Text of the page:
Lately I've noticed that I have been a little bit more volatile that I normally am. Over the weekend I was disproportionately upset with the people who didn't know how to navigate a doorway with a wheel chair and the seagull that almost crapped all over me. So I wasn't all that surprised that when we went to counseling on Tuesday, Jared suggested we talk about my anger problem. Me angry? Yes. The worst part is that there isn't a really good reason. I wish that everybody not thinking like I do was a good reason to be irritated but it's not. As we talked, it also came out that I am tired. Sure part of it is that there was spring break and we had been sick and as much as I wished that was the problem, it wasn't. You see, I had been doing really well. After a year of climbing back up after a crazy few years I thought I was rested enough. I started to add things back in. Harmless things. A bible study on Monday nights and volunteering on Tuesdays, slightly higher expectations of how organized our home should be, nothing major. The catch was that in the process of trying to get back to my more normal life, I cut out sitting on the beach for an hour every day. Who does that anyway? Nobody. Certainly not a mother of two young kids. If my goal was to get back to normal, then it makes sense that I would take less time out for myself, that's what everyone else is doing. Sure I have had people tell me that it is acceptable and a good thing that I rest and take a few hours to myself every day but I don't believe it. I want to, but it is hard. It feels extravagant to take that much time to myself even if I know that I need it. None the less, knowing that it is what I have needed I went back to the beach. On Wednesday Chloe came along.
This morning I was still trying to convince myself that it was alright, even when life isn't in chaos mode, it is still alright to take this much time to rest and restore. Not just to get some reserves in so that when life spins out of control again I am ready to handle it, but just because it is good.
On Thursday I walked with a friend along the bluffs.
Last post I wrote about how we had been knocked down pretty hard but that we are getting back up. So it makes sense that a lot of people have been asking me lately, "Is Claire feeling better?" It is a reasonable question. It demonstrates that people care, but I haven't known how to answer it. We aren't in a hospital. She is eating. So part of me says that the obvious answer is "Thank you for asking, she is so much better now. We are doing great!" Then I think about it a little more. While she was sick a lot of the issues that we have due to rett syndrome subsided. It feels horrible to say that there was an up side to having the flu and pneumonia but there was. While she was sick there were no seizures and no dystonia. There was no twitching and although her pulse ox was alarmingly low, she didn't actually stop breathing like she typically does. Now that she is better, that fun stuff is back with an added dose of intense sadness because she hates having rett syndrome, it's amazing...not really. One of Captain Awesome's friends put words to this that pierced my heart. He said, we have to remember that your good is still worse than a lot of our bad days. It's a true statement and for some reason I struggle with it. Much like I struggle with the 'is she better question?' I so badly want to answer that everything is fine. On a level it is. She has rett syndrome and while that creates a lot of obstacles she has a very full and often satisfying life. However, even with lots of good stuff, Claire has more health challenges than she wished she did, hence the sadness. We really try to focus on life not depending on Claire's health in order for everything to be fine. If it did, I don't know that I could ever give a satisfying answer. So maybe it's the question that is what really bothers me. The answer to a question with regard to Claire's health is never going to be a good one. If the question was more in the direction of how are you I would have a much better answer. Something along the lines of; even when everything is really messy and hard, I have such comfort and peace, as much as my soul grieves these circumstances, I am alright and that is such an amazing thing to experience.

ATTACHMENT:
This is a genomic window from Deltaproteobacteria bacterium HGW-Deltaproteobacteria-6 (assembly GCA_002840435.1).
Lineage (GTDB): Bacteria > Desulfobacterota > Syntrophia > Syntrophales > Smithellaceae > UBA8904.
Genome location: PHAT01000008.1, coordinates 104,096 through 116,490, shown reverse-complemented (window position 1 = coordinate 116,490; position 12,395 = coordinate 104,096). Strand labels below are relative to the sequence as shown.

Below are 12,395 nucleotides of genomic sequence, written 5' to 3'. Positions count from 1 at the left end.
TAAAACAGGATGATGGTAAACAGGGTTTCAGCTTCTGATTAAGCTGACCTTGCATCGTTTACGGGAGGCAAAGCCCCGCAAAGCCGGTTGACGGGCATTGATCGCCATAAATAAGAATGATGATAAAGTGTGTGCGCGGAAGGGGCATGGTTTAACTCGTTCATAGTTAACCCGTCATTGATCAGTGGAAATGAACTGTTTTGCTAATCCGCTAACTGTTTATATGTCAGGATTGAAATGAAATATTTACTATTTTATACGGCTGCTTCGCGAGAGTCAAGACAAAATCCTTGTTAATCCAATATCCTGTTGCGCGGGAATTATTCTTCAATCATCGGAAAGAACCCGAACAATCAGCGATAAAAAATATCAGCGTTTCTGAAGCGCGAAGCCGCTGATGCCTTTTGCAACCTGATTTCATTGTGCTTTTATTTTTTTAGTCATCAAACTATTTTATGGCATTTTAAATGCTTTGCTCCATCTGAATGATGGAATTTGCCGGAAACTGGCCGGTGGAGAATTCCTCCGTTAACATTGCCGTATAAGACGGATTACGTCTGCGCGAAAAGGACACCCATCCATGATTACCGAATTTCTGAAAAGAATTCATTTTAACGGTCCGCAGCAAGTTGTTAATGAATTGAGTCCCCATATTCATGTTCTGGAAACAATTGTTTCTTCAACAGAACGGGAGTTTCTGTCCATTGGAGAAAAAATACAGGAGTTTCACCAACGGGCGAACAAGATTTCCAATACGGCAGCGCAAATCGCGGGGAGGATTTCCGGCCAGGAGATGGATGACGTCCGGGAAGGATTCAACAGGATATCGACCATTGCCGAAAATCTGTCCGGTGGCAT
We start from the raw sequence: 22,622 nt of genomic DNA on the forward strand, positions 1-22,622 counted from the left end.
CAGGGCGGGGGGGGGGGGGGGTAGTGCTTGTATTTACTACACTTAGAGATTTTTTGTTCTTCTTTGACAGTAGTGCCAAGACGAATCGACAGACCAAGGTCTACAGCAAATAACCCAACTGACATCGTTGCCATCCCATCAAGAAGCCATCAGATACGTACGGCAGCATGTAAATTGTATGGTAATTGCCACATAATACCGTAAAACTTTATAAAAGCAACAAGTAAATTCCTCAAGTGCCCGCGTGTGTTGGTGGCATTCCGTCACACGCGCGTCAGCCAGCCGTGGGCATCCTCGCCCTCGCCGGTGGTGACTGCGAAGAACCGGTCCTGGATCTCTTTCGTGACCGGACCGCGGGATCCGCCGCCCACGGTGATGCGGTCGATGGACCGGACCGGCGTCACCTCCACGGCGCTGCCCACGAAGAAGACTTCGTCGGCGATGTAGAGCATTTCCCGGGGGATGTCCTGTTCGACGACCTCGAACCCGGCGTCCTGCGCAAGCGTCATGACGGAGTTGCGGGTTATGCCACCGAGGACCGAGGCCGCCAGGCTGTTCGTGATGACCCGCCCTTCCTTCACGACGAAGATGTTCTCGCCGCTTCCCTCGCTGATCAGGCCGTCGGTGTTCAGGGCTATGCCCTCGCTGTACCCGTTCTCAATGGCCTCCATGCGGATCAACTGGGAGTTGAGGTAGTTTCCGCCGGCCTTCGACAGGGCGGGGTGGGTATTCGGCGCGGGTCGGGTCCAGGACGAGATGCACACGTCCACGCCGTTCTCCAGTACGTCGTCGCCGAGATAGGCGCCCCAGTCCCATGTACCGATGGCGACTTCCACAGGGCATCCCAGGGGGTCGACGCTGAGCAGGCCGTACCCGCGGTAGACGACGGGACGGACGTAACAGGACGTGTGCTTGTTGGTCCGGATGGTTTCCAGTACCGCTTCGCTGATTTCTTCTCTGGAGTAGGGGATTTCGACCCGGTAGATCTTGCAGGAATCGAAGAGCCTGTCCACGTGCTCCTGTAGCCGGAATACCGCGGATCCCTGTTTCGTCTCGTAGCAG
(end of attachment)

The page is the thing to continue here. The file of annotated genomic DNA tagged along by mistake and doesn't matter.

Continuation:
I suppose that it is slightly ironic that in true Miss Amazing fashion, my month of amazing didn't exactly turn out as I had planned. I had so many fun posts to write about the many amazing things around me, but I got the flu and didn't have enough energy to think in sentences more or less type. A few days after I fell to it, Claire got it. Then as she almost started to get better, she got a secondary pneumonia. She went 11 days without eating solid food. We used syringes to feed her pediasure. It wasn't fun. It was in fact, rather scary. This certainly wasn't our first round in the world of crisis mode. We are sorta experts at operating in crisis mode, or so we thought. This round was different. This time we were connected. Connected to our hearts, able to feel the pain and the fear of the reality of our child not eating. We were connected to friends who came around us in support. We had people around us to encourage us, a friend brought over the most amazing homemade chicken noodle soup that I have ever had and a few different people were available to take on Chloe and her energy while Claire and I rested. It truly was amazing. So instead of blogging about amazing, I was just sitting back and absorbing it and that was indeed such a beautiful gift. Crisis mode takes on a whole different tone when you are connected, one that has more hope than the version of crisis management that just involves one being super strong and trying to merely survive. Then this morning, literally the clouds broke. After days of grey and rain it was sunny and warm and Claire woke up with her trademark grin that we had missed so very much. She ate her entire breakfast and laughed at Chloe's ridiculousness. Since it is now spring break, we dropped Chloe off at preschool and opted for a stop at Verve for coffee and treats before heading down to the ocean. As we rolled, Claire had the sun on her face and a big smile. Somebody on their bicycle even commented that it appeared that she was indeed enjoying herself immensely. Sure that comment made me cry a little bit, Claire has such a special way of blessing everyone around her when she can be herself, and I appreciate each and every day that she can do that.